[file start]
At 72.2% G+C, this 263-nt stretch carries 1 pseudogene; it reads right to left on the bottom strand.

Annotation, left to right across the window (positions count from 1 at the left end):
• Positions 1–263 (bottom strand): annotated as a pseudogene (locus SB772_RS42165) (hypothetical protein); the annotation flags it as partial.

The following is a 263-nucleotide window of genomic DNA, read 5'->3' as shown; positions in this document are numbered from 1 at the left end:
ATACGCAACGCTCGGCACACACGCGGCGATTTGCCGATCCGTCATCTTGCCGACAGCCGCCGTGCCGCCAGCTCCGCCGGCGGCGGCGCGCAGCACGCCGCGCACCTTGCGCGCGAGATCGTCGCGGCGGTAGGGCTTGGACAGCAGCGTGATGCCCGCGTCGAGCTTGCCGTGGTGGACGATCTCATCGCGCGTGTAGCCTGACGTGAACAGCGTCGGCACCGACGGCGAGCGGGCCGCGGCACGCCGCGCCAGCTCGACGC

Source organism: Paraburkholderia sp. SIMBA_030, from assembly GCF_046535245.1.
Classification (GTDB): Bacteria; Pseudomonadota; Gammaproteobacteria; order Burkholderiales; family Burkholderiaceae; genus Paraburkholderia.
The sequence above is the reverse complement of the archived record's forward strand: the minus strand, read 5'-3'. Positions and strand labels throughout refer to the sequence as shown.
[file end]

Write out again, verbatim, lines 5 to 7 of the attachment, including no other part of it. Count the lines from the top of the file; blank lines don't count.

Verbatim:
ATACGCAACGCTCGGCACACACGCGGCGATTTGCCGATCCGTCATCTTGCCGACAGCCGCCGTGCCGCCAGCTCCGCCGGCGGCGGCGCGCAGCACGCCGCGCACCTTGCGCGCGAGATCGTCGCGGCGGTAGGGCTTGGACAGCAGCGTGATGCCCGCGTCGAGCTTGCCGTGGTGGACGATCTCATCGCGCGTGTAGCCTGACGTGAACAGCGTCGGCACCGACGGCGAGCGGGCCGCGGCACGCCGCGCCAGCTCGACGC

Source organism: Paraburkholderia sp. SIMBA_030, from assembly GCF_046535245.1.
Classification (GTDB): Bacteria; Pseudomonadota; Gammaproteobacteria; order Burkholderiales; family Burkholderiaceae; genus Paraburkholderia.